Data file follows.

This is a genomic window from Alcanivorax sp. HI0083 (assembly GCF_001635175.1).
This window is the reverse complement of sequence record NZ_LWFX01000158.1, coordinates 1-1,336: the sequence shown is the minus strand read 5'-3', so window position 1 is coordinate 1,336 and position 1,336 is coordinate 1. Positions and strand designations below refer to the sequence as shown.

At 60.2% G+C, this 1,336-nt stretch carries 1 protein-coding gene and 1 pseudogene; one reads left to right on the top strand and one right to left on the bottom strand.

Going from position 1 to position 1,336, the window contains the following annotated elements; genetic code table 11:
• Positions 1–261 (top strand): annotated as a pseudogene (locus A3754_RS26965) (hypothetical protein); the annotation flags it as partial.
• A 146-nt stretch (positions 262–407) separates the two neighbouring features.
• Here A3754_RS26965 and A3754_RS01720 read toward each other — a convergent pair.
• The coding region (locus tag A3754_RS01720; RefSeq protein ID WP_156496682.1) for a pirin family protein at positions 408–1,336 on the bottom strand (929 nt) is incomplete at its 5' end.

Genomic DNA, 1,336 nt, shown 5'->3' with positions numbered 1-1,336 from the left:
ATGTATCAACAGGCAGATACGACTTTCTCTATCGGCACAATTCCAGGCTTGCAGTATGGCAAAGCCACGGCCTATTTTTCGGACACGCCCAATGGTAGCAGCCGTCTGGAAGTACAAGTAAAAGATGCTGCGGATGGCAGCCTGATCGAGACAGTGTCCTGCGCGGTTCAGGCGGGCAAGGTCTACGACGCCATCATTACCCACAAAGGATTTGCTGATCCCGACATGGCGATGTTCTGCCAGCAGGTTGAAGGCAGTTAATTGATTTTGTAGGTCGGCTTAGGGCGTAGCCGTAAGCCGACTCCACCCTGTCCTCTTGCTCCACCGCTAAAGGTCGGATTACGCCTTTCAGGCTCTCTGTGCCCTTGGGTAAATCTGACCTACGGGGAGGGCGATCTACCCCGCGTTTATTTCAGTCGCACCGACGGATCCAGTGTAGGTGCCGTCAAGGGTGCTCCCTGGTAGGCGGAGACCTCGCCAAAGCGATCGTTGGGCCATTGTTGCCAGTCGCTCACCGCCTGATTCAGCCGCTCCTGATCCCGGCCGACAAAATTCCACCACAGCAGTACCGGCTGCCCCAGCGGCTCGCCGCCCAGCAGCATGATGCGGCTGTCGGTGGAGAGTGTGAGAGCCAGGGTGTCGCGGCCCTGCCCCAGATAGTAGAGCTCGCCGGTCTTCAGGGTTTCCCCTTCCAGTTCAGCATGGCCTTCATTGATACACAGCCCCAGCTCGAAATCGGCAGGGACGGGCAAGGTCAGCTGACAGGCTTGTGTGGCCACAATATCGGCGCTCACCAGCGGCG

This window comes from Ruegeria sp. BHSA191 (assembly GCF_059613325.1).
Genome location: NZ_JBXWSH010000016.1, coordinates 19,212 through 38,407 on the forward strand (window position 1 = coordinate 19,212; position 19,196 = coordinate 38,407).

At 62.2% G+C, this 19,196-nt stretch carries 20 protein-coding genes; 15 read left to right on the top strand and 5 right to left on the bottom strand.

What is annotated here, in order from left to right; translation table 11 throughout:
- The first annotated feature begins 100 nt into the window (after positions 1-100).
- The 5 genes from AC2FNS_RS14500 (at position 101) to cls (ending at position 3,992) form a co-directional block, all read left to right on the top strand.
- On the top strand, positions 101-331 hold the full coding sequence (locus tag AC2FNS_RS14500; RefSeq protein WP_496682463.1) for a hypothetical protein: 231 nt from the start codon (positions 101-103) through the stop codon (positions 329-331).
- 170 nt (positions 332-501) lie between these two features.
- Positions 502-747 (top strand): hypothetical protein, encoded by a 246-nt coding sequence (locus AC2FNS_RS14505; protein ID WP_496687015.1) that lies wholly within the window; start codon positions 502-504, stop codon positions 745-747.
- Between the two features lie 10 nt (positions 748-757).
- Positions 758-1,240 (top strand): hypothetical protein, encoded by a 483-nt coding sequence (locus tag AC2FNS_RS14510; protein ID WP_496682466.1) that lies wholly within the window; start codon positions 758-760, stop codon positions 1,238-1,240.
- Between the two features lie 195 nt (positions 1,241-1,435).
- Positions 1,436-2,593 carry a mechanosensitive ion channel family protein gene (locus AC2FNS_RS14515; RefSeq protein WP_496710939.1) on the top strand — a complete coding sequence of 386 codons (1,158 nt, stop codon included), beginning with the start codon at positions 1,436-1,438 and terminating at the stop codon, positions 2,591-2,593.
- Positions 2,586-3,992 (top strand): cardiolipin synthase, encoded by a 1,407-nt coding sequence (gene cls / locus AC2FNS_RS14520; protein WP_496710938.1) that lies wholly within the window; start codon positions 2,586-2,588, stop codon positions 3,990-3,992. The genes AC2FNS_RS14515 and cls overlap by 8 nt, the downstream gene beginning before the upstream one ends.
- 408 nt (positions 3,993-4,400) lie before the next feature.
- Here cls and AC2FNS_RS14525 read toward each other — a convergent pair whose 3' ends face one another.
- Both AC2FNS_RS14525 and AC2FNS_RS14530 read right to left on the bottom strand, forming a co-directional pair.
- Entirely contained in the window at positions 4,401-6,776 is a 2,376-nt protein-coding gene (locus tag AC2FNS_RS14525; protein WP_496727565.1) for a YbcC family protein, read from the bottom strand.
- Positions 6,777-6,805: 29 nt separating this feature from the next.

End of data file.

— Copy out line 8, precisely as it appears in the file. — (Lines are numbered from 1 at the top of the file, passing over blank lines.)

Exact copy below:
• The coding region (locus tag A3754_RS01720; RefSeq protein ID WP_156496682.1) for a pirin family protein at positions 408–1,336 on the bottom strand (929 nt) is incomplete at its 5' end.